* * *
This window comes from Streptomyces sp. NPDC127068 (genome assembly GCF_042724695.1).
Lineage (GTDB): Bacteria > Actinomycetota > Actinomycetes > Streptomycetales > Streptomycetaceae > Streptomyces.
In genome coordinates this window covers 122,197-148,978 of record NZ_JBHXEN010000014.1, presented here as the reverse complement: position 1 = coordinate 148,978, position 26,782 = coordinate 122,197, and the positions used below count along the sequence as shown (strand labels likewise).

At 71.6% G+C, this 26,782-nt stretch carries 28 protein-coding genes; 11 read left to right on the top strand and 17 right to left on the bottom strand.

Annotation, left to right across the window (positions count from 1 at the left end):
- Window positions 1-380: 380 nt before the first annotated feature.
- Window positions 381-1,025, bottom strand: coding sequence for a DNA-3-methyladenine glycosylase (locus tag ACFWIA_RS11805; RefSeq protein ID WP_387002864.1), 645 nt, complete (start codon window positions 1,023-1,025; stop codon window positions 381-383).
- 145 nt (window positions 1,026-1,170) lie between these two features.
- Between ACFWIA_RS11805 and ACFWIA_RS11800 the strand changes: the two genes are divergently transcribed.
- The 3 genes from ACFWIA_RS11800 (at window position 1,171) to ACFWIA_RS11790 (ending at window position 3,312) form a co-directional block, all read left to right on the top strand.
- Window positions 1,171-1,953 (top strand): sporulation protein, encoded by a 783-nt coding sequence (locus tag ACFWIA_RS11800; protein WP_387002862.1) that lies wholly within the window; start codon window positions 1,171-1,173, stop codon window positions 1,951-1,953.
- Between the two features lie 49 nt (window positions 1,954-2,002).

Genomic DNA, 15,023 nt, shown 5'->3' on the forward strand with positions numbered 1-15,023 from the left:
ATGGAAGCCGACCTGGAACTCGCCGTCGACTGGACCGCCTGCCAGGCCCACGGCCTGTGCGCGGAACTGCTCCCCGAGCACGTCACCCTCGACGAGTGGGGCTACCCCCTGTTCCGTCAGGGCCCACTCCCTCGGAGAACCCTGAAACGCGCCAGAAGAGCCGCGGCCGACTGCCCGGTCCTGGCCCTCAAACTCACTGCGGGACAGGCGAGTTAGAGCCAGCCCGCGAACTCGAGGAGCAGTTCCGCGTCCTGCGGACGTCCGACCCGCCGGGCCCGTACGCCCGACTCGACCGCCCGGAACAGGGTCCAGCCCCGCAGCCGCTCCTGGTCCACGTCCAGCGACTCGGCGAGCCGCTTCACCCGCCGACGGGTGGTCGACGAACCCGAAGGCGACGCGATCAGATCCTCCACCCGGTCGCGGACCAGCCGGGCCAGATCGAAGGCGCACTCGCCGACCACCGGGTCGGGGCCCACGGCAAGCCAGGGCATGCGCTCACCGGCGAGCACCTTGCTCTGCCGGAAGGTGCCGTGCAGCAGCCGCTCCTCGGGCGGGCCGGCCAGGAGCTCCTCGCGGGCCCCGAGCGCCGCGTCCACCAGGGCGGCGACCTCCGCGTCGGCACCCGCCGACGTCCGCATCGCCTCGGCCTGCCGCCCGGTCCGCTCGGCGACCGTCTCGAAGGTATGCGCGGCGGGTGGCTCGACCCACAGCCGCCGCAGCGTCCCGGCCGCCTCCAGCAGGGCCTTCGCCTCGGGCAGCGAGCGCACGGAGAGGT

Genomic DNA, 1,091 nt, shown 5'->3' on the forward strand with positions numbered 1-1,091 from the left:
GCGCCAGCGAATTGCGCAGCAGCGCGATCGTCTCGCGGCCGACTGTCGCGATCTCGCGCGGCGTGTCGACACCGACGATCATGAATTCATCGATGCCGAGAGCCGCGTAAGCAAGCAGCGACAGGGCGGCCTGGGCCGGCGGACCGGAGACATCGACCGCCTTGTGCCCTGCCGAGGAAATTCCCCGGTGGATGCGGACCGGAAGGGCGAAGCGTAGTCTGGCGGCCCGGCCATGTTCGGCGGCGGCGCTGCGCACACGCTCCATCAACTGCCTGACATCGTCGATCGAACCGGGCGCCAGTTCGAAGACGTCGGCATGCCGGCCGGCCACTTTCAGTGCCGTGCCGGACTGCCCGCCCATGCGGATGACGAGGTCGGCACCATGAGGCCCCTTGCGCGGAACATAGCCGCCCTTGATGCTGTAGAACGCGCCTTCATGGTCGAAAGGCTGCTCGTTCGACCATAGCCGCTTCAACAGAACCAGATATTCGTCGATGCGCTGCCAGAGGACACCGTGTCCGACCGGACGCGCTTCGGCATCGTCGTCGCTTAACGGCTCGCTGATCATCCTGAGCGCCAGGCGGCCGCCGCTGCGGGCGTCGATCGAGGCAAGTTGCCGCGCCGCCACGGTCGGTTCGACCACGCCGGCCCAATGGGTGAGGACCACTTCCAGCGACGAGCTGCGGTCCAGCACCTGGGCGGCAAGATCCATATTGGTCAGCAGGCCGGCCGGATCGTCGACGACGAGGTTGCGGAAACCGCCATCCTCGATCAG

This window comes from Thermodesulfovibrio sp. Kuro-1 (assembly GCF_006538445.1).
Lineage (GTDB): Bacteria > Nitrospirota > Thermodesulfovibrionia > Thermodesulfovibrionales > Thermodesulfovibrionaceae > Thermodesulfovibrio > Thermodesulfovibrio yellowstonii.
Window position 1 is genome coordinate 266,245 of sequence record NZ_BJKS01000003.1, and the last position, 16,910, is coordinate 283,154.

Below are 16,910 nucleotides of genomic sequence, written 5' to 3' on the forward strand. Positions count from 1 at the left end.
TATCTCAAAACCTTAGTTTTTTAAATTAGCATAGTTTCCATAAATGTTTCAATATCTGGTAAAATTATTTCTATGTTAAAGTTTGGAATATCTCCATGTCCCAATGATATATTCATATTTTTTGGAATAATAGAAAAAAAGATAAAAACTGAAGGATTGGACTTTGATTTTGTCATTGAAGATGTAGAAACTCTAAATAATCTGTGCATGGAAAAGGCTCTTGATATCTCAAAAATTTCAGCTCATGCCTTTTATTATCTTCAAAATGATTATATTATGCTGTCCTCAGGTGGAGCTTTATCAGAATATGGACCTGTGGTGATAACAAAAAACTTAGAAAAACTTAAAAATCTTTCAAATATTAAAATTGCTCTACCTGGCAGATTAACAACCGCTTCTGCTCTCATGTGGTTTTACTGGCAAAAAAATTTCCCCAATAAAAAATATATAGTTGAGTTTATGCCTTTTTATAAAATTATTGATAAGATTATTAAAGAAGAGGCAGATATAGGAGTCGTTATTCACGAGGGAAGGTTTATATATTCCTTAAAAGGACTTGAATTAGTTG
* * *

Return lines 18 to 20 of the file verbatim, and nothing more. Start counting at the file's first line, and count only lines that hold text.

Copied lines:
Lineage (GTDB): Bacteria > Nitrospirota > Thermodesulfovibrionia > Thermodesulfovibrionales > Thermodesulfovibrionaceae > Thermodesulfovibrio > Thermodesulfovibrio yellowstonii.
Window position 1 is genome coordinate 266,245 of sequence record NZ_BJKS01000003.1, and the last position, 16,910, is coordinate 283,154.

Below are 16,910 nucleotides of genomic sequence, written 5' to 3' on the forward strand. Positions count from 1 at the left end.